Thanksgiving: A Jewish thought and a question; a cultural reflection

 I got to know thanksgiving from American movies, it was pretty clear to me11082892885_706772f0ce_z that Thanksgiving was an important part of the culture and that a big bird is eaten on this day. So my Argentinian side had an ignorant but very positive prior idea about this Holiday, the turkey always looked incredible!

The first time I was in the US on thanksgiving and I got involved in a celebration, I understood an additional thing about this day.  It may sound confusing but the celebration was in our apartment, and the person who was leading the preparations ask me to take care of the turkey… “Sure” I said with a deep lack of awareness.  I like cooking but never before had I cooked a 14 pound thing. So guess what? Yes, we started the celebration at lunch time and it was perforce vegetarian; around dinner time we finally had turkey.

During the whole day the dear friend who organized this kept making amazing efforts to help us to experience and to understand the idea of Thanksgiving. I really liked it, but this time not out of my Argentinian origins but out of my Jewish identity which I found so easy to connect with this Idea.

I finally understood why so many American Jews have adopted this holiday recognizing its universality and secularity and are beneficiated of its meaningfulness.

I would like to Share with you an idea about “thanksgiving” as a reflective action related to Judaism, taken from my work “Asking from Thence”

“Let’s disconnect, for a moment, the prayer from the Jewish frame or even from the idea of God. If I had to point out which characteristics a human being needs in order to build his emotional identity, one of the things that I would suggest for sure is worship….. The prayer helps us think about our reality, express our feelings and become more reflective beings”. We can usually recognize in Jewish prayer four topics. One of them is thanks-giving:

“Thanks-giving is the ability to look at life identifying the things which shape our identities, which provide us with security, love and livelihood, and to cherish them. This is the complementary and necessary deed to keep these things. A person who is not grateful consequently is also not aware of the essential things in life. He may inadvertently lose them, and with that perhaps himself”.

Judaism gives us many opportunities to recognize the things that make the difference for each of us; daily blessings, prayers, Hallel (Praise) singing in holidays and of course Shabbat itself are all such opportunities… They are all invitations to contemplate our lives recognizing the things that feed our spirits and bodies.

I find it very touching that an entire nation takes a day and dedicates genuine efforts to cherish.  And I remain wondering about this notion in Judaism.

So we have thanks-giving in Judaism but it is mostly addressed to God. I personally feel comfortable using this language and I connect to a cultural – romantic –folkloric way to express ourselves, but many Jews don’t feel that way and they may unfortunately miss the value because of the bundle it comes in.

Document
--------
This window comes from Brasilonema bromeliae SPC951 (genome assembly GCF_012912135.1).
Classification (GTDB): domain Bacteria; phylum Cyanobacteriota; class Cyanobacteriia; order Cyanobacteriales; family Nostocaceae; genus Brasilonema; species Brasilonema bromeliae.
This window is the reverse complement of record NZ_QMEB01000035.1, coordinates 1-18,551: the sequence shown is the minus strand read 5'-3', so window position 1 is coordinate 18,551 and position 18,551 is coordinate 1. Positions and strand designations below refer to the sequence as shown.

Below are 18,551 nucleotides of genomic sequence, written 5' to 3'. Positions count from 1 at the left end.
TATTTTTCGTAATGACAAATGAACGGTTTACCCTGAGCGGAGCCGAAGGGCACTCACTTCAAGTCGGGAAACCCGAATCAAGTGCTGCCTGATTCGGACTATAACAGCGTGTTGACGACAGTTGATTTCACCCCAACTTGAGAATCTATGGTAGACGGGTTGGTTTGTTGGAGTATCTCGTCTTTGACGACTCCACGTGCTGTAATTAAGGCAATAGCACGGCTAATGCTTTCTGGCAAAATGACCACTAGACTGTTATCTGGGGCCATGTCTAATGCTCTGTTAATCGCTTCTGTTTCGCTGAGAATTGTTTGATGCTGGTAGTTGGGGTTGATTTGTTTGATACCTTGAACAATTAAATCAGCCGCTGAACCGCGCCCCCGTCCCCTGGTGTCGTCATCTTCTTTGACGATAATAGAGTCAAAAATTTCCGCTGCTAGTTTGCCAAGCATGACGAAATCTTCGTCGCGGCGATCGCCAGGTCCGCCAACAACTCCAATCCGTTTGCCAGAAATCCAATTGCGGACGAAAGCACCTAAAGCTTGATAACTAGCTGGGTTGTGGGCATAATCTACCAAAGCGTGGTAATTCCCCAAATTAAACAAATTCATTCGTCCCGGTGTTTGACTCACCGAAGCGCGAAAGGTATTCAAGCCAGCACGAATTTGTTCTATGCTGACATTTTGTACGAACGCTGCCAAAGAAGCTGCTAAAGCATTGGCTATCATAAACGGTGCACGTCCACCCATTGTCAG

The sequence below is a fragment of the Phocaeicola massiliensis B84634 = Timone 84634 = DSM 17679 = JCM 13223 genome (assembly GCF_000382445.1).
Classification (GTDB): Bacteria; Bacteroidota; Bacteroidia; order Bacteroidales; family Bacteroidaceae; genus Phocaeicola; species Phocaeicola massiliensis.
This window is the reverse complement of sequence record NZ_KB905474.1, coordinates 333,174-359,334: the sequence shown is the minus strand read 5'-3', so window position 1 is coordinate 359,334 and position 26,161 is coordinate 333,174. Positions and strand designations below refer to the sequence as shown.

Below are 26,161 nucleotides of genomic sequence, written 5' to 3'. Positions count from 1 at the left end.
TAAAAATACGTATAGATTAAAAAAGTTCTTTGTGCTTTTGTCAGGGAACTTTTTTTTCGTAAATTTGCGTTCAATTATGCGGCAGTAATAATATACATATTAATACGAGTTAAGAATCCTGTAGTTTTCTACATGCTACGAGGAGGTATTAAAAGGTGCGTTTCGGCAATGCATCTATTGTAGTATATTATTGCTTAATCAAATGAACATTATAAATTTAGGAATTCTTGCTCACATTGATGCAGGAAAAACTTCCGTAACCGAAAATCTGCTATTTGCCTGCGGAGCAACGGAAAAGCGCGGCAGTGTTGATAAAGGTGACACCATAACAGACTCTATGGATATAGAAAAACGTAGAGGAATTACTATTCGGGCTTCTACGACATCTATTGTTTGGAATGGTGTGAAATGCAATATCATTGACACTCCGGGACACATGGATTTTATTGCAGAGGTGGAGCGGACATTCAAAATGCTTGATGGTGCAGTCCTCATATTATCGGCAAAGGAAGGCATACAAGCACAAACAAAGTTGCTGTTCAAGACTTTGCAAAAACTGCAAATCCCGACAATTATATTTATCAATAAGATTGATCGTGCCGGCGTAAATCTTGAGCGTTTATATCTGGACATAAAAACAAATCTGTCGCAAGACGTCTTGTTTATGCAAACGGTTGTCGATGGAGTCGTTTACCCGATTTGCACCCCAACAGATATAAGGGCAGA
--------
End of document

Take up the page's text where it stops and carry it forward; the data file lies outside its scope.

Rambam (Rabbi Moses Ben Maimon) asks – is it God who needs our prayers? The answer is definitely No! WE need them, we need this introspection, meditation or however you choose to describe it. Then does God need our thanks-giving? And the answer is the same! No, He doesn’t but we do. Our spirits are better when we are able to recognize the sources of our happiness, energy, love, inspiration, etc. It is such a good thing to keep this in mind and it doesn’t really matter which formula you use to bring it into your awareness. Returning to “Thanksgiving” the holiday – it doesn’t really matter which cultural framework connects you to this. The reason is that we are talking about a universal value. This is where I stay thinking – how do we diminish the gap beyond our cultural–religious language? How do we get to introduce in our lives deep values which have the potential to be relevant for everyone but which we are used to see wrapped in very specific frameworks (like worship)?

You probably wouldn’t set a Thanksgiving table without a turkey or a cranberry sauce; we need the tangible symbols and folklore in order to sustain our abstract values. But maybe your turkey is not ready on time, or you are vegetarian, or you just don’t like turkey. So we also need the flexibility to rethink our traditions and to find our personal way to approach our culture in order to keep the relevant connection with our values. May we have the wisdom to choose the frameworks which are good and suitable for us, but to keep in mind that frameworks frameworks are, and that their true purpose is to hold something of real value. They fulfill a sacred purpose but they are not sacred by themselves. It is the content that they hold which is sacred.

 

2 comments

  • Hi, Nico! These are beautiful thoughts. What you say reminds me of the movie “Avalon” in which there is a scene that takes place during Thanksgiving. The matriarch of the family asks very similar questions about the real value of the holiday and whether or not anyone should take even a moment to express that value in prayer.

    There’s also a film called “What’s Cooking” that takes place in 4 ethnically diverse families that occurs around Thanksgiving. The value in this film, similar to Avalon, is the preciousness of family.

    Speaking of which, I would imagine that Thanksgiving is very different in Hong Kong! I wish you a beauty, family and continued insight at this time of the year.

    • Rabbi Nico Socolovsky

      Dear Rabbi! Thank you so much for your inputs. I add these two to my to do list, I have Avatar pending! Warm regards.

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